The press attested in 2009 to “narcotic potential” and a “goose-pimple factor” when Christian Thielemann performed choral works by Johannes Brahms with the Berliner Philharmoniker and the Rundfunkchor Berlin. This is now followed by the composer’s most famous vocal work: the “Deutsches Requiem”. Despite its monumental structure, the work’s message is humane: the focus is not on otherworldly salvation, but rather on temporal solace for us who are bereaved.
A German Requiem
Johannes Brahms, the great symphonist of the 19th century, established his reputation not with an orchestral work but with a choral work: his Deutsches Requiem brought him triumphant success after the complete version premiered in 1869, making him one of the leading composers of his time virtually overnight. Brahms’s many years of experience as a choral conductor and his thorough study of the a cappella movements of old masters benefited him during the composition process. He congenially joins various vocal genres such as fugue, motet, chorale and lied to form a coherent whole. Brahms, the Protestant, addresses the Catholic rite of the requiem with the work. Nonetheless, he did not set the Latin words of the liturgy to music, but rather arranged German texts from the Old and New Testaments. The theme is not otherworldly salvation, but rather temporal solace for the bereaved. He finds a musical language full of dramatic power and touching intimacy for their grief, their pain.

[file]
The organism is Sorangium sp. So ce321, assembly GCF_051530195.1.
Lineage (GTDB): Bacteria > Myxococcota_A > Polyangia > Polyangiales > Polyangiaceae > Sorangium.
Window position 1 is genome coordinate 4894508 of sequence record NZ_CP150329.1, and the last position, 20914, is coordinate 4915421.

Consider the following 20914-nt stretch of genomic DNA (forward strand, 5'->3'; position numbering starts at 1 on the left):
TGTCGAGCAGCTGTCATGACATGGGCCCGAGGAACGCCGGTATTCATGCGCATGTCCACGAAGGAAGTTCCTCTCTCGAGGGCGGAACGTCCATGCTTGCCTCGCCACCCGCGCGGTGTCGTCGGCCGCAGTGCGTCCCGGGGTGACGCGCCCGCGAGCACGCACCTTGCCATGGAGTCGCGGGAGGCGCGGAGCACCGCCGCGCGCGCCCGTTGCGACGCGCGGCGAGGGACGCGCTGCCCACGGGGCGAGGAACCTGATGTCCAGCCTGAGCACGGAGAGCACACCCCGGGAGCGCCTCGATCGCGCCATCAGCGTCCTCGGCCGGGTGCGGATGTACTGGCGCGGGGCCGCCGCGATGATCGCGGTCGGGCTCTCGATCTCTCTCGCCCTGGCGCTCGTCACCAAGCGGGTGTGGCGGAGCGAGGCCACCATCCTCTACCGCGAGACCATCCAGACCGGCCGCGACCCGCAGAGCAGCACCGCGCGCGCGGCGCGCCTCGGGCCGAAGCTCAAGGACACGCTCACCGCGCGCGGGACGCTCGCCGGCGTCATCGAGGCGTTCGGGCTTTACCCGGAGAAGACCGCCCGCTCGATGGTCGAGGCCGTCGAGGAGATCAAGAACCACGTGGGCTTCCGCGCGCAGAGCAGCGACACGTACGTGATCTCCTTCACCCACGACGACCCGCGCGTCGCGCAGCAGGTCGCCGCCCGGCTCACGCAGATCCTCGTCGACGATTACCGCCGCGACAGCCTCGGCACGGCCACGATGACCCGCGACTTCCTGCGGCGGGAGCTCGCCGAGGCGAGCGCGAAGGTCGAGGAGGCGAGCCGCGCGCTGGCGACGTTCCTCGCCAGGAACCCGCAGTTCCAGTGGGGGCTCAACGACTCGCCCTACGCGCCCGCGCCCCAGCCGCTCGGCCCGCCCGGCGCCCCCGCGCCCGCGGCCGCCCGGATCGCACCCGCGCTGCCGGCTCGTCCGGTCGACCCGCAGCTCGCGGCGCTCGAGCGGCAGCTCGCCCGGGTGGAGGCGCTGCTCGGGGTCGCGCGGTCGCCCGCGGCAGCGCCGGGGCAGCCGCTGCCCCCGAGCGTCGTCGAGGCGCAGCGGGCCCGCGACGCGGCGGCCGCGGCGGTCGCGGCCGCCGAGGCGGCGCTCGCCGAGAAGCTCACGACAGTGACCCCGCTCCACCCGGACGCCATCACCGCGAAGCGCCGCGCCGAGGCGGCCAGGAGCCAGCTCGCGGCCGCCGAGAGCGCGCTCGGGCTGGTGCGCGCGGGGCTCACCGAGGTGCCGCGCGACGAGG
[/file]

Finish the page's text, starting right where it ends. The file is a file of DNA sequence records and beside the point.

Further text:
The list of conductors who have conducted Brahms’s masterpiece with the Berliner Philharmoniker since Herbert von Karajan’s death is remarkable: Carlo Maria Giulini, Claudio Abbado, Nikolaus Harnoncourt, Bernard Haitink, Simon Rattle and lastly Donald Runnicles. This time Christian Thielemann will conduct the Deutsches Requiem. He already established that he possesses the right touch for the composer’s choral-symphonic works at the philharmonic concerts in 2009, where he conducted performances of Nänie, Song of the Fates and the Song of Destiny and received unanimous praise: his interpretations had “narcotic potential” and a “goose-pimple factor”.